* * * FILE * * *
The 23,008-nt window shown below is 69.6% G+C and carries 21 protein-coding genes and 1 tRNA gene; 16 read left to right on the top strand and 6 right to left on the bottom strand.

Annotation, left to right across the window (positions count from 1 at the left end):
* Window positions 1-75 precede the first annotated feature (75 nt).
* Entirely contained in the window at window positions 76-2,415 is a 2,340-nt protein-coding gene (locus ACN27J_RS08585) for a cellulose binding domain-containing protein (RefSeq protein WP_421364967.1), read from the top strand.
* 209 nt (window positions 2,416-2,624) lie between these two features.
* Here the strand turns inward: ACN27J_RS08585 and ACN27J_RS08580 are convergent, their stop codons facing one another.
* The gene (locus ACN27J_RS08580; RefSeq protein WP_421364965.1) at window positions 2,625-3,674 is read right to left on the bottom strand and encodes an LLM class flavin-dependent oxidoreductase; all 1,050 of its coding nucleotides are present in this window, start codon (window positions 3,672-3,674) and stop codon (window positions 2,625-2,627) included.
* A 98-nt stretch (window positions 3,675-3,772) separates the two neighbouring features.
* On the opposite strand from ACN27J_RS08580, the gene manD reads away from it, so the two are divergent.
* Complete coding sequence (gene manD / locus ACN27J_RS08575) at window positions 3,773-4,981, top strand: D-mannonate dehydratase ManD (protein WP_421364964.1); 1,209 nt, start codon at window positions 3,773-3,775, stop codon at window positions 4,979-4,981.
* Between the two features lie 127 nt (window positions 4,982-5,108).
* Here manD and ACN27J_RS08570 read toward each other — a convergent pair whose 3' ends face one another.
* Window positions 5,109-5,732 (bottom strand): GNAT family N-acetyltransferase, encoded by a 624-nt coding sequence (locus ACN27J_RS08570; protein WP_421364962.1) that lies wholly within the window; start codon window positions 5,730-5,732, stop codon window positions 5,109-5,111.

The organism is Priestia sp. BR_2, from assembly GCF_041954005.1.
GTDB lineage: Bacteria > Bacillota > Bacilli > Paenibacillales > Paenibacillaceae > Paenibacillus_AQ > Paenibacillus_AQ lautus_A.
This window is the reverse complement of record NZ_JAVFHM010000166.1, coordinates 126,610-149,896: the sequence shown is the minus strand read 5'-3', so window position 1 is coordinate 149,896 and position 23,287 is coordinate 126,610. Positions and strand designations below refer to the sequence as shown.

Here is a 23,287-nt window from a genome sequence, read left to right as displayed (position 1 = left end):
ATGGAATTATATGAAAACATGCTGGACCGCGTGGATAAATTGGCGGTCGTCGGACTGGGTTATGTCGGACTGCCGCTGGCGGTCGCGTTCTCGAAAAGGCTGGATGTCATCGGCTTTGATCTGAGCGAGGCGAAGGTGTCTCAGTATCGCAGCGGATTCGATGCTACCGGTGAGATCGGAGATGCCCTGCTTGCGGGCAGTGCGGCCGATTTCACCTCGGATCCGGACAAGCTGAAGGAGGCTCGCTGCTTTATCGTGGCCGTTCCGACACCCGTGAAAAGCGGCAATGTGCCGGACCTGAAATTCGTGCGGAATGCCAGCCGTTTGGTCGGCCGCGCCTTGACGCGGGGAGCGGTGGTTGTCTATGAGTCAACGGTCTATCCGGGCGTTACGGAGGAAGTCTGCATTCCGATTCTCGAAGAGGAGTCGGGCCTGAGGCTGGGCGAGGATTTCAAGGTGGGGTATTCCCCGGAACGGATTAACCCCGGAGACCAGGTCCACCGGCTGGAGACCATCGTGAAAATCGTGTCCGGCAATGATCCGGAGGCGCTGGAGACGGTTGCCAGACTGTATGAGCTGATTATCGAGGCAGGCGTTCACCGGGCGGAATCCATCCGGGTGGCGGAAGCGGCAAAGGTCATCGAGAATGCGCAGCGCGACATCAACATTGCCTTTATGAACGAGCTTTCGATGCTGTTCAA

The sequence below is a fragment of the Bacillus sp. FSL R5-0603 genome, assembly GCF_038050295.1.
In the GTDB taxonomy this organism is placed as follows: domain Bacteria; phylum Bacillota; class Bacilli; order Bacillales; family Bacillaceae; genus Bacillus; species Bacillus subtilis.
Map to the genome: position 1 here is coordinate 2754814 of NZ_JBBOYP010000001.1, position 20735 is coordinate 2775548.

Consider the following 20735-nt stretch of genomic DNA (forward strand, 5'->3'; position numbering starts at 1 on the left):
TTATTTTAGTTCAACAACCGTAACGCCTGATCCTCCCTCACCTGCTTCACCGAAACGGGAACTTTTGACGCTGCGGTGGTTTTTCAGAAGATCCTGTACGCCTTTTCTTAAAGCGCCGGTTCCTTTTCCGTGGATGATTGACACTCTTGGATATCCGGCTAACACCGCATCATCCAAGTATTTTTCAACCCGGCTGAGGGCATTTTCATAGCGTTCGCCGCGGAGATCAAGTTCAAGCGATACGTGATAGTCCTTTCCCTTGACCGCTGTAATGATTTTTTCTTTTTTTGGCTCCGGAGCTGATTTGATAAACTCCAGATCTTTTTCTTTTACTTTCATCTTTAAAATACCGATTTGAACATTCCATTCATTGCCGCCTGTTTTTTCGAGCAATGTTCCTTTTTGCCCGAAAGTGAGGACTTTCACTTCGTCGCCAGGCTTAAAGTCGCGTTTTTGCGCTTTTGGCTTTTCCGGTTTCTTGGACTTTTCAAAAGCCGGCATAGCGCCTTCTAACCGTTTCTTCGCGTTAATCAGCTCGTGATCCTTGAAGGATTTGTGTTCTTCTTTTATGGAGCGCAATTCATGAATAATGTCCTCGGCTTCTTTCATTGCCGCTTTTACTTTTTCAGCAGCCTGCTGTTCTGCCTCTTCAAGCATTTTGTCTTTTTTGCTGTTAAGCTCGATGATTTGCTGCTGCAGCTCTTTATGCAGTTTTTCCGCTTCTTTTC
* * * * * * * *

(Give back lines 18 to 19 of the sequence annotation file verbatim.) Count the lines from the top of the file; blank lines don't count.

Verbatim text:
ATGGAATTATATGAAAACATGCTGGACCGCGTGGATAAATTGGCGGTCGTCGGACTGGGTTATGTCGGACTGCCGCTGGCGGTCGCGTTCTCGAAAAGGCTGGATGTCATCGGCTTTGATCTGAGCGAGGCGAAGGTGTCTCAGTATCGCAGCGGATTCGATGCTACCGGTGAGATCGGAGATGCCCTGCTTGCGGGCAGTGCGGCCGATTTCACCTCGGATCCGGACAAGCTGAAGGAGGCTCGCTGCTTTATCGTGGCCGTTCCGACACCCGTGAAAAGCGGCAATGTGCCGGACCTGAAATTCGTGCGGAATGCCAGCCGTTTGGTCGGCCGCGCCTTGACGCGGGGAGCGGTGGTTGTCTATGAGTCAACGGTCTATCCGGGCGTTACGGAGGAAGTCTGCATTCCGATTCTCGAAGAGGAGTCGGGCCTGAGGCTGGGCGAGGATTTCAAGGTGGGGTATTCCCCGGAACGGATTAACCCCGGAGACCAGGTCCACCGGCTGGAGACCATCGTGAAAATCGTGTCCGGCAATGATCCGGAGGCGCTGGAGACGGTTGCCAGACTGTATGAGCTGATTATCGAGGCAGGCGTTCACCGGGCGGAATCCATCCGGGTGGCGGAAGCGGCAAAGGTCATCGAGAATGCGCAGCGCGACATCAACATTGCCTTTATGAACGAGCTTTCGATGCTGTTCAA

The sequence below is a fragment of the Bacillus sp. FSL R5-0603 genome, assembly GCF_038050295.1.